“Blessed are you when men revile you and persecute you and utter all kinds of evil against you falsely on my account. Rejoice and be glad, for your reward is great in heaven, for so men persecuted the prophets who were before you.”
Persecution of Christians takes place in many forms. In Iraq, we see the destruction that men do with the sword. In the US we see what takes place with the pen. Both equal in hate for anything sacred. Both being bough forth through not loving God above all else.
There is a spectrum of persecution taking place across the globe. One is not greater than the other. They all stem from hate. A hatred that comes from fear. A fear of self. The self that holds on to everything other than God. Fear of letting go of prejudiced and conviction not from God. The self-justification that somehow if I am not physically killing someone, but rather pushing for them to change their “belief” is killing. Killing the fundamental base for all faith. That being, we are not God. As Christians, when our Lord calls us to die to self, we freely give up the sinfulness of self, and follow him. When the government says “Convert or Die”, it is following its own design and not that of our Lord. When persecution comes by the pen, its screaming to the world, WE ARE GOD! When persecution comes at the hand of a sword, it screams WE ARE GOD! There is no difference. The pen may be mightier then the sword, but it can be used as a weapon and is, more than not when the truth is trying to be suppressed.
“Remember the word that I said to you, `A servant is not greater than his master.’ If they persecuted me, they will persecute you”
EDIT TO ADD:
July 21, 2014
WASHINGTON–The bishop-Chairmen of two USCCB Committees responded with great concern to President Obama’s July 21 executive order to prohibit federal government contractors from what the Administration deems “sexual orientation” and “gender identity” discrimination and to forbid “gender identity” discrimination in the employment of federal employees. The problems the bishops identify in the order relate both to the flaws in its core prohibitions, and to its lack of religious freedom protection.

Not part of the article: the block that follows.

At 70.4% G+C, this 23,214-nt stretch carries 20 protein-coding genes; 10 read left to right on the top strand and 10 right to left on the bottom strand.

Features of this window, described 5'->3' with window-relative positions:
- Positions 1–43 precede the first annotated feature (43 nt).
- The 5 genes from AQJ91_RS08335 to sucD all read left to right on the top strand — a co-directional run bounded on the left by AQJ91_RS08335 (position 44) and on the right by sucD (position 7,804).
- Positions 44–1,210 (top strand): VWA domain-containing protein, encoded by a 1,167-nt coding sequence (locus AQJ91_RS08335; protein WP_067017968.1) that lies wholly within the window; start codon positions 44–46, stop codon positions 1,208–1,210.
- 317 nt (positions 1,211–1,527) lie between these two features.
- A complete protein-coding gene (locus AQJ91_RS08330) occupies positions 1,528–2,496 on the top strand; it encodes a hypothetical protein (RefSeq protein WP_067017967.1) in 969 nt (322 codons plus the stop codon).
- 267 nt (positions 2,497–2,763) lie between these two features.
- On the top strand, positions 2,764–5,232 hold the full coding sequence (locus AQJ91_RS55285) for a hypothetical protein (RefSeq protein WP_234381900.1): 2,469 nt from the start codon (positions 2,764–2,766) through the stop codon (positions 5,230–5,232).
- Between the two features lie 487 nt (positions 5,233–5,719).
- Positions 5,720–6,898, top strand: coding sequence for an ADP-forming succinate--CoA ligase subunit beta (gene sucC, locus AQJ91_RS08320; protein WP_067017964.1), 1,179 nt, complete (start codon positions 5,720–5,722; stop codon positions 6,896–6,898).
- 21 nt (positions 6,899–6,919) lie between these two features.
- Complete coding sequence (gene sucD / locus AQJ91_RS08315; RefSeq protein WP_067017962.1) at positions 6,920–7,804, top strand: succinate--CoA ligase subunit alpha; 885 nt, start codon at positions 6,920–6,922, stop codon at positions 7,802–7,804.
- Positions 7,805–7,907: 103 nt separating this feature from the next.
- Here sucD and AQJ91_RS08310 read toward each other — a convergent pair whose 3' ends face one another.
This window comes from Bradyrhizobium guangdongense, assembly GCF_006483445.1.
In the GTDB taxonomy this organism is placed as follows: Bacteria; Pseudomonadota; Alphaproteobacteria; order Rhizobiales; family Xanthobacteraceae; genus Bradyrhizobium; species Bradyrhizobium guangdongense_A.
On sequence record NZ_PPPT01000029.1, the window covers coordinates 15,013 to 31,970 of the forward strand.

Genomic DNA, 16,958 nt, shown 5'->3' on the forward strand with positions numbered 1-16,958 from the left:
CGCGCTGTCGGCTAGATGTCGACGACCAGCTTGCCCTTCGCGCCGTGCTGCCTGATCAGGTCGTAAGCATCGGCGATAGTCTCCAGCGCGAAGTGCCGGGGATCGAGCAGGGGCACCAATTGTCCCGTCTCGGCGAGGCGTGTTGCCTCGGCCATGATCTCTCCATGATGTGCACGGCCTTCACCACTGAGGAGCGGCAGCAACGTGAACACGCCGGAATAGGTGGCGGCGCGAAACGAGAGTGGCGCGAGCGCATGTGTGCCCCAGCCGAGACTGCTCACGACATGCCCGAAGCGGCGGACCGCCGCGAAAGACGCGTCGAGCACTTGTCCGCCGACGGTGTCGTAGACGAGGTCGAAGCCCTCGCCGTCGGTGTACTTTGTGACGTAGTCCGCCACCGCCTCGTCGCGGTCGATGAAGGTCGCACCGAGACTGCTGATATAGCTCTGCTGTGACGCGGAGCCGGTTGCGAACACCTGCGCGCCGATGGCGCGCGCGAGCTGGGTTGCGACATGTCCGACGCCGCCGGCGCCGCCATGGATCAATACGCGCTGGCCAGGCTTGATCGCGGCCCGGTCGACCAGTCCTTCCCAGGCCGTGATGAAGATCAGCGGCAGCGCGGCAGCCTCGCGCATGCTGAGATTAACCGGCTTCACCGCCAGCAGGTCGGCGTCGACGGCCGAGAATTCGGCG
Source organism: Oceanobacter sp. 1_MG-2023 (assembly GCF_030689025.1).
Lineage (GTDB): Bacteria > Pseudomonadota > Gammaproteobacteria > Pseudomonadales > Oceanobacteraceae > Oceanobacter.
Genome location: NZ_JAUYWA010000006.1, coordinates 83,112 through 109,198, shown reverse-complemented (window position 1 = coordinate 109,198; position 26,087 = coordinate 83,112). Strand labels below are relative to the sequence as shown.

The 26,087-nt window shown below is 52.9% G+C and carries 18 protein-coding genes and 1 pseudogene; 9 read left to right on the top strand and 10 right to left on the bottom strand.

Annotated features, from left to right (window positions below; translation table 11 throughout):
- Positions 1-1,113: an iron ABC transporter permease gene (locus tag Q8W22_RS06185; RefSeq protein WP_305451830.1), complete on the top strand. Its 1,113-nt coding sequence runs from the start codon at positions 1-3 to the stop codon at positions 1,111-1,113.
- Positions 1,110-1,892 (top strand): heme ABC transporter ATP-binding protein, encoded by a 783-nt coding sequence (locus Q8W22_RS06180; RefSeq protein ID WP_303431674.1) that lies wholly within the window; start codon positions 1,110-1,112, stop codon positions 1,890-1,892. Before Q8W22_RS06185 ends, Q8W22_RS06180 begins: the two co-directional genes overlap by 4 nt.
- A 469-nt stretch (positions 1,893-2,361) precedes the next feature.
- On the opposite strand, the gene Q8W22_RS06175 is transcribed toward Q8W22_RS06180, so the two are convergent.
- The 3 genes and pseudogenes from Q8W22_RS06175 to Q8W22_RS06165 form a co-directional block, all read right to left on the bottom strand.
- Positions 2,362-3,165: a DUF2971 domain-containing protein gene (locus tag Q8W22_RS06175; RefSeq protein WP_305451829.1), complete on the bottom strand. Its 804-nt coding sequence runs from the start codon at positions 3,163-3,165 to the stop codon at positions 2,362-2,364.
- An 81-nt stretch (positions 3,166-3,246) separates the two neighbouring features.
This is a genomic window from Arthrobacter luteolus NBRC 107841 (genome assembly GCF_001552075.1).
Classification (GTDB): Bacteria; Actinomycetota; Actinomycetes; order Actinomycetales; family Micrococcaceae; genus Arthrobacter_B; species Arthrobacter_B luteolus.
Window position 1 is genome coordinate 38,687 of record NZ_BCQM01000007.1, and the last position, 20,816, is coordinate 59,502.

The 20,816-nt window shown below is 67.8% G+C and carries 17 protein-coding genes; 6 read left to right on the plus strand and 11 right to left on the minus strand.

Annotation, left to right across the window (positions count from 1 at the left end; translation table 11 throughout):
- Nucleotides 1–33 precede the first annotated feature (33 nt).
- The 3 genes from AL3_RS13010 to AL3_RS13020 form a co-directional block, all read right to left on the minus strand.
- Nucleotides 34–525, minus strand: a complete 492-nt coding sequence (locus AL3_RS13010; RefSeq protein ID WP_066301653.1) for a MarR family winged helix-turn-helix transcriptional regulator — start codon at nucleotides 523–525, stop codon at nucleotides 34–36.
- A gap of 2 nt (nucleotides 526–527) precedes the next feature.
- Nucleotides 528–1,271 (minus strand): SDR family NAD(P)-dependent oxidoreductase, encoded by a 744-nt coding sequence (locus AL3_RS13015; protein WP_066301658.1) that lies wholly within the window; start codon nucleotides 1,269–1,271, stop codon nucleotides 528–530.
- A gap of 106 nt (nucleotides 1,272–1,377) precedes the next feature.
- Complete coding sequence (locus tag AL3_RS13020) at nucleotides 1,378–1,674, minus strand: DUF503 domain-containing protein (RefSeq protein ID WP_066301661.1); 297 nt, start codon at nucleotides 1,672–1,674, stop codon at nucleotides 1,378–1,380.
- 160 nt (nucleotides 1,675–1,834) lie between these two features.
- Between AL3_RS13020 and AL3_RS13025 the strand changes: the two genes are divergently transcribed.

Two USCCB Chairmen – Archbishop William E. Lori of Baltimore, Chairman of the Ad Hoc Committee for Religious Liberty and Bishop Richard J. Malone of Buffalo, Chairman of the Committee on Laity, Marriage, Family Life and Youth – together issued the following statement.
Today’s executive order is unprecedented and extreme and should be opposed.
In the name of forbidding discrimination, this order implements discrimination. With the stroke of a pen, it lends the economic power of the federal government to a deeply flawed understanding of human sexuality, to which faithful Catholics and many other people of faith will not assent. As a result, the order will exclude federal contractors precisely on the basis of their religious beliefs.
More specifically, the Church strongly opposes both unjust discrimination against those who experience a homosexual inclination and sexual conduct outside of marriage, which is the union of one man and one woman. But the executive order, as it regards federal government contractors, ignores the inclination/conduct distinction in the undefined term “sexual orientation.” As a result, even contractors that disregard sexual inclination in employment face the possibility of exclusion from federal contracting if their employment policies or practices reflect religious or moral objections to extramarital sexual conduct.
The executive order prohibits “gender identity” discrimination, a prohibition that is previously unknown at the federal level, and that is predicated on the false idea that “gender” is nothing more than a social construct or psychological reality that can be chosen at variance from one’s biological sex. This is a problem not only of principle but of practice, as it will jeopardize the privacy and associational rights of both federal contractor employees and federal employees. For example, a biological male employee may be allowed to use the women’s restroom or locker room provided by the employer because the male employee identifies as a female.
In an attempt to avoid these needless conflicts, states that have passed “sexual orientation” or “gender identity” prohibitions have overwhelmingly included protections for religious employers. When the U.S. Senate, which is controlled by the President’s own party, passed the similar Employment Non-Discrimination Act (ENDA) last year, it included religious liberty protections as well. Indeed, all prior versions of ENDA had at least some religious liberty protections. But the executive order is an anomaly in this regard, containing no religious liberty protections. In this way, the order, which is fundamentally flawed in itself, also needlessly prefers conflict and exclusion over coexistence and cooperation.
Regarding federal contractors, the Executive Order will take effect after rules to be promulgated by the Department of Labor implementing the Executive Order become final. Regarding federal employment, the Executive Order is effective immediately.
Keywords: Employment Non-Discrimination Act, ENDA, Archbishop William E. Lori, Bishop Richard Malone, gender identity, sexual identity
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Sister Mary Ann Walsh